The U.S. Air Force has selected Boeing to build its next training aircraft, a long-awaited Pentagon contract worth $9.2 billion.
Boeing, which partnered with Swedish aerospace firm Saab, was awarded an initial $813 million for engineering and manufacturing development by the Air Force on Thursday. The service currently plans to buy 351 jets with full operational capability by 2034. The original service cost estimate was $19.7 billion, according to the award announcement.
Boeing’s trainer aircraft will replace the Air Force’s aging T-38 trainers that have been in the U.S. military’s portfolio since the 1960s.
The multi-billion dollar contract comes as the Air Force moves to modernize its fleet of bombers, fighters, tankers as well as nuclear intercontinental ballistic missiles.
“It is not clear that the Air Force will have sufficient funding to support all of these different aircraft programs at the same time,” Todd Harrison, a senior fellow and director of the defense budget analysis at the Center for Strategic and International Studies, told CNBC prior to the contract announcement.
“The budget situation is even more complicated now that the Air Force has announced that it wants to grow in size by nearly 25 percent,” he added.
Lockheed Martin was also in the running for the lucrative contract. It has been dubbed as one of the largest aircraft competitions.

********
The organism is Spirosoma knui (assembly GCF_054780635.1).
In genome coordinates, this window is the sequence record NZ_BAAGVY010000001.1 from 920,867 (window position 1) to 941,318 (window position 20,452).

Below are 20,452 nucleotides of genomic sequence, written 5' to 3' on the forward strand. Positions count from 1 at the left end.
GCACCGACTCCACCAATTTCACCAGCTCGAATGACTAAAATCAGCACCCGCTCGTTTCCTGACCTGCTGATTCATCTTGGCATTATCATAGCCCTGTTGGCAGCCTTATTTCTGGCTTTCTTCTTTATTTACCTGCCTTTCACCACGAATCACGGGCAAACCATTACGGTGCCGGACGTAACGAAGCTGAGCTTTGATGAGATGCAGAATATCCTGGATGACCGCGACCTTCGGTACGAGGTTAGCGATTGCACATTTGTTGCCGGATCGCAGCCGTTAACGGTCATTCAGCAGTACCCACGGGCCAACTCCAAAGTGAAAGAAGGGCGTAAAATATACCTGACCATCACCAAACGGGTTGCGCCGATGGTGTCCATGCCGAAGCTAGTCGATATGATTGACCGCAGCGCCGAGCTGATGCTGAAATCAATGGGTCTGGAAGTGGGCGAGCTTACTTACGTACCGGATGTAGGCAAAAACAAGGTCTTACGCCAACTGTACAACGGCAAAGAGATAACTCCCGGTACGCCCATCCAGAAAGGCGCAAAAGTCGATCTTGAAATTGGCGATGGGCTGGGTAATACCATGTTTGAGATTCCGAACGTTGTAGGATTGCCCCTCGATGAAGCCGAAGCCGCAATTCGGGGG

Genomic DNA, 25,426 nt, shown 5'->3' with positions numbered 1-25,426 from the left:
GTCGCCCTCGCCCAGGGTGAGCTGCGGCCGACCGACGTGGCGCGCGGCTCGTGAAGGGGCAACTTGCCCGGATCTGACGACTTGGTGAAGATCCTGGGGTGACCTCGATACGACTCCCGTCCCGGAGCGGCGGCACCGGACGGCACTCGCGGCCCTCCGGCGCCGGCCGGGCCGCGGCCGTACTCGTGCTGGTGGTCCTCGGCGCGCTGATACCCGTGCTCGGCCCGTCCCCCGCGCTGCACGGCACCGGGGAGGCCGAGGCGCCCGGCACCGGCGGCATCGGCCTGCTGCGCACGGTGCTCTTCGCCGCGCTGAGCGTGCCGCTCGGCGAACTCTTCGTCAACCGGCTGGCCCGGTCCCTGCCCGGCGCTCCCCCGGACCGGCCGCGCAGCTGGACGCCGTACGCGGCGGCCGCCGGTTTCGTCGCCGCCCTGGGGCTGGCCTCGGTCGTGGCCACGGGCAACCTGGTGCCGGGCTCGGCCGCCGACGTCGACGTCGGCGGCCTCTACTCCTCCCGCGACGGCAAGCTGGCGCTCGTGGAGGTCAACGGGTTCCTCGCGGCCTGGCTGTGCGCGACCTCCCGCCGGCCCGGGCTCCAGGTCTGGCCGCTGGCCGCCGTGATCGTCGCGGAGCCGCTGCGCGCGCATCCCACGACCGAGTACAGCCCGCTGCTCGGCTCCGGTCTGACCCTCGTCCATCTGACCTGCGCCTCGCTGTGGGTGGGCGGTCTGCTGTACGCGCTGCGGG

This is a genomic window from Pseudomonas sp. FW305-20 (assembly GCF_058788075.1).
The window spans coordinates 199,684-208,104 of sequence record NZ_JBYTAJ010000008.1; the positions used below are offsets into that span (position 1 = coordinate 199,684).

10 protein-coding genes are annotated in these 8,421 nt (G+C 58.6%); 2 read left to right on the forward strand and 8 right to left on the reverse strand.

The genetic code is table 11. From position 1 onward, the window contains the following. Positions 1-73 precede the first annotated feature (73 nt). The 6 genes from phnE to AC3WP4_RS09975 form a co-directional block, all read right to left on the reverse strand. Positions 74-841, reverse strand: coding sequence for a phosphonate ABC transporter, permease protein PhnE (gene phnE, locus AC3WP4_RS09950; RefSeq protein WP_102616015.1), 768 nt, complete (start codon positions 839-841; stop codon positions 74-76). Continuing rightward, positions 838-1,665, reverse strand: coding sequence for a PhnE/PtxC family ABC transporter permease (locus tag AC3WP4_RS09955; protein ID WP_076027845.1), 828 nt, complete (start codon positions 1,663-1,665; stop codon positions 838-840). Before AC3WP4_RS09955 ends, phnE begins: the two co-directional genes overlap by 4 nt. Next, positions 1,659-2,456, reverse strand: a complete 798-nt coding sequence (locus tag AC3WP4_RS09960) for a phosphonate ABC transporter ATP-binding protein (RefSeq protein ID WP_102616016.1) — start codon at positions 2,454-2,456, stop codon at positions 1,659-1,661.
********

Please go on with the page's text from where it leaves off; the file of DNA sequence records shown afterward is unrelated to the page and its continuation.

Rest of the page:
Lockheed Martin partnered with Korea Aerospace Industries, or KAI, to offer the T-50A jet for the U.S. Air Force’s trainer competition. The plane is a version of KAI’s T-50, which is used in South Korea as well as several other U.S. partner nations. In June, revelations that the South Korean aviation firm paid President Donald Trump’s personal lawyer, Michael Cohen emerged.
KAI paid $150,000 to Cohen’s company, Essential Consultants, for “legal consulting concerning accounting standards on production costs,” a KAI representative told Reuters. Cohen’s work with KAI lasted less than six months and ended in November.
KAI did not respond to multiple requests for comment from CNBC.
When asked if KAI’s dealings with Cohen or a corruption investigation involving the Korean firm’s leadership would impact the U.S. Air Force’s selection, Lt. Gen. Arnold Bunch said in June that the service was “letting the contract process play out.”
“We are working through all the legal and letting them do all that work. We’ll just let that process play through the source selection,” Bunch, the Air Force’s top acquisition officer, told reporters at the time.
Lockheed Martin, the Pentagon’s top weapons supplier, told CNBC that nothing had changed with their bid for the Air Force’s trainer award.
“We had no knowledge of a business relationship between Korea Aerospace Industries and Mr. Cohen, and are not aware of any connection that it may have to the U.S. Air Force Advanced Pilot Training competition,” Lockheed told CNBC in a previous statement.